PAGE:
MYTHBUSTERS: Flea Facts and Myths

Striped Pussycat Scratching Fleas

Take this quick quiz to find out just how much you DON’T know about fleas and your pets!

1. There is one species of flea.
One of the many Wonders of the Bug World, the flea has  2,000 species worldwide  and 300 species in North America.

2. The domestic cat flea species is also found on dogs.
The scientific name for this species is Ctenocephalides felis. This species of flea selects dogs, cats, and humans as its preferred hosts.

3. Fleas are becoming immune to our Flea collars and treatments.

Dr. Mike Dryden, of Kansas State Veterinary Medicine, did a study on apparent failure of flea products. He visited 1,000 homes in the Tampa, Florida area, all of whom said that they were using preventative appropriately. In all of those homes he found no real evidence of flea resistance, and in all but one or two found that the client had the wrong understanding of fleas and how the products work or weren’t using them properly. There is little to no evidence of any sort that fleas have developed any resistance to products released in the last few years, and these products are actually very effective.

4. Fleas lay 100’s or 1,000’s of eggs each day
Fleas lay between 30-40 eggs each day.Flea

5. Fleas infest, grow,  and live on your pets.
Fleas enter the house on one of your furry-footed pets, but then they make a home in the carpets, bedding, pet beds, and upholstered furniture. There the flea eggs grow to larvae, then adults and hop on your pet again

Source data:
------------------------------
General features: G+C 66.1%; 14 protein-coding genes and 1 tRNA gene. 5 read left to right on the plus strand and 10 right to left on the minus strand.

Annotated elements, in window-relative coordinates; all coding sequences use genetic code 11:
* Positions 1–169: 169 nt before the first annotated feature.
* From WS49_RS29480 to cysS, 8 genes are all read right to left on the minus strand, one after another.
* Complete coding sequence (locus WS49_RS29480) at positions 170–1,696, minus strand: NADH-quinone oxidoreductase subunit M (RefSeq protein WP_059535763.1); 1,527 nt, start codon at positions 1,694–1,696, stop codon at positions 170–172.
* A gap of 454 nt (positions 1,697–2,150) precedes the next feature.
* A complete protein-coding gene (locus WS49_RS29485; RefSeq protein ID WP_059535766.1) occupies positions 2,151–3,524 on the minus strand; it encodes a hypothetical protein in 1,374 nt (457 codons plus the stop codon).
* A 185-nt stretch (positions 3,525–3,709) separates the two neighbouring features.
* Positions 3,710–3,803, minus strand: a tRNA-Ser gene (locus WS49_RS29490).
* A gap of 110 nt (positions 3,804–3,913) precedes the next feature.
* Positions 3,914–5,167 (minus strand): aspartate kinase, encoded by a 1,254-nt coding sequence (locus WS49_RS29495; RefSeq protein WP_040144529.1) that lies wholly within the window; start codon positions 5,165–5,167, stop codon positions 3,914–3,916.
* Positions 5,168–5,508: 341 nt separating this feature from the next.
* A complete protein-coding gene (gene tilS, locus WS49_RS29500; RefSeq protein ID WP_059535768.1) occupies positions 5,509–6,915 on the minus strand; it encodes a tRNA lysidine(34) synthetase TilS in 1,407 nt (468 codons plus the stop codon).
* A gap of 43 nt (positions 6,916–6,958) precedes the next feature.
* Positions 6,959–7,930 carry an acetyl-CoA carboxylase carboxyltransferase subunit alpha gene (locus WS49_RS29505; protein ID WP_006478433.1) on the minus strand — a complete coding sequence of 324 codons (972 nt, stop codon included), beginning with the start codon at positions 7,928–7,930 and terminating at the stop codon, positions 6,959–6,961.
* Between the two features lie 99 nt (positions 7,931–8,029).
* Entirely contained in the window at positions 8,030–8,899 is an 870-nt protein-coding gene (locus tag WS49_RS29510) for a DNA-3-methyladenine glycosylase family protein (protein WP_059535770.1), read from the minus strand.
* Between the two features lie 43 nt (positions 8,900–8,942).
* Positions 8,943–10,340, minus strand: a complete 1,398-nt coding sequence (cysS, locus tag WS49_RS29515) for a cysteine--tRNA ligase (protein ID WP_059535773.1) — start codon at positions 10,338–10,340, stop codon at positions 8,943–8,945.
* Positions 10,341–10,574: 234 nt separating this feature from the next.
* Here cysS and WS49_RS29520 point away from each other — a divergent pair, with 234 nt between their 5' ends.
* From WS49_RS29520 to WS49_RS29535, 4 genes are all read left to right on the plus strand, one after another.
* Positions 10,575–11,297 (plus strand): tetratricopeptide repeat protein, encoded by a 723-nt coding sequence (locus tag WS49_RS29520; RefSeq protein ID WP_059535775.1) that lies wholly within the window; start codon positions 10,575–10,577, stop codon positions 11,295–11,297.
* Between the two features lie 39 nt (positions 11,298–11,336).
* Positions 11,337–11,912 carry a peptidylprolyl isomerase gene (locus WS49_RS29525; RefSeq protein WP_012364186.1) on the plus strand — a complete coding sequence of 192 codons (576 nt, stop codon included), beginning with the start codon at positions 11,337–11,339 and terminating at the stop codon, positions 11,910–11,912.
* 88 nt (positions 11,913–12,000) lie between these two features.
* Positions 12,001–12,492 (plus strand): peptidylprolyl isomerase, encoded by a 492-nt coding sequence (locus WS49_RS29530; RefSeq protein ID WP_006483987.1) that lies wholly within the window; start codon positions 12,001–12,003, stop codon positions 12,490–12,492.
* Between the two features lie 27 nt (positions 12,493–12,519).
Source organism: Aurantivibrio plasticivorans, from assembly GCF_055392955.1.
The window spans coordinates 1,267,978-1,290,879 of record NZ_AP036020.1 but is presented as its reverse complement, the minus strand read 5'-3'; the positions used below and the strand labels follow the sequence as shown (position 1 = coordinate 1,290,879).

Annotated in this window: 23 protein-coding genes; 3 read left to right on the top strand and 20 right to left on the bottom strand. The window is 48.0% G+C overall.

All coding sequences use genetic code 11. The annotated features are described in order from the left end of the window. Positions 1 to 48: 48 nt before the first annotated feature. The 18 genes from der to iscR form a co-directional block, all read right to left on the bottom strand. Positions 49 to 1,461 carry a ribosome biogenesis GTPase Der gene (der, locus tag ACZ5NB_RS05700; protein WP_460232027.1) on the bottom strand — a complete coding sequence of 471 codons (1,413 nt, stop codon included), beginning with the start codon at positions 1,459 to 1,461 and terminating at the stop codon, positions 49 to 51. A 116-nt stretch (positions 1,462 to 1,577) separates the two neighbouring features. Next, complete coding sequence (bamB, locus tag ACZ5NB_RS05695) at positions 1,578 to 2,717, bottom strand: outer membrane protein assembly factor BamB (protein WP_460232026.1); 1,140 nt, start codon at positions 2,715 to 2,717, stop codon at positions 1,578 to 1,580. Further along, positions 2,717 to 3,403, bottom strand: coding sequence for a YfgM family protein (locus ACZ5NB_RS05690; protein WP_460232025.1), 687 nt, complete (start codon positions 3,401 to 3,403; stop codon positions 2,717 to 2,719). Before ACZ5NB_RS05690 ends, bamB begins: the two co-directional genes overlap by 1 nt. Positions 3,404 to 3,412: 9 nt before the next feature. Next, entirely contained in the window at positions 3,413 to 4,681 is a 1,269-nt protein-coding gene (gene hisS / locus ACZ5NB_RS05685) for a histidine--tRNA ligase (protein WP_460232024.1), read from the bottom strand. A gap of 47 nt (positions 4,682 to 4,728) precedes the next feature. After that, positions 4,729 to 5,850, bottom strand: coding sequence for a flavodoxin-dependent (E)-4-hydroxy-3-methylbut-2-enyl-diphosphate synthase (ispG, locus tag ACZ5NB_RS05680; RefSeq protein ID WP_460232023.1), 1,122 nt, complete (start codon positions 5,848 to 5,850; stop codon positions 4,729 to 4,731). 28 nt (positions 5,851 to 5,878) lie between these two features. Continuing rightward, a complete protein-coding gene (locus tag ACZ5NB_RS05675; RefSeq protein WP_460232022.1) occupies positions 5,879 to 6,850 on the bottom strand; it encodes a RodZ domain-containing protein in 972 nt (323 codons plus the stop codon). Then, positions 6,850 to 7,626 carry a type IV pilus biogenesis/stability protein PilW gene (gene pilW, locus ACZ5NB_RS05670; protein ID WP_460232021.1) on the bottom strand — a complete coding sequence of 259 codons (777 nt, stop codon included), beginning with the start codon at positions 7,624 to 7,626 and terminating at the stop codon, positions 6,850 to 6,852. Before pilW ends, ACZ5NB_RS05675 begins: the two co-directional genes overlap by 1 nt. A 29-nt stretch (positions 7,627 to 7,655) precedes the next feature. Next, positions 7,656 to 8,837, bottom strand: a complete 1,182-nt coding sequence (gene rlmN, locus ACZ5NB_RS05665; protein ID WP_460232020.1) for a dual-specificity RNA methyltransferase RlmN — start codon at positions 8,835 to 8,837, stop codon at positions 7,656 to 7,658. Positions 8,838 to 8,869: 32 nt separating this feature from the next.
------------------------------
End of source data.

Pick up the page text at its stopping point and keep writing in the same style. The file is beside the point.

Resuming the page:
6. In winter, pet owners don’t need to worry about fleas.
Although you may not see them in the winter in cold climates, fleas can live quite comfortably in your house, as well as on wildlife. If your pet or your house had fleas during the warm months, you’re likely to have fleas during the winter months as well. If your pet goes outdoors and may have contact with squirrels, birds, or other wildlife, they can still get fleas. And, of course, fleas live happily in warm climates all year long, so flea control is a year-round battle.

7. Fleas hatch from eggs, then still have to go through a larval stage, before they are adults and bite your pet.
Adult fleas are only 5% of the flea population. If you’re not treating your house and yard, you’re missing the eggs, larvae, and cocoons, which account for the other 95 percent.

Don’t underestimate this external parasite, the common flea reigns supreme during North Carolina summers!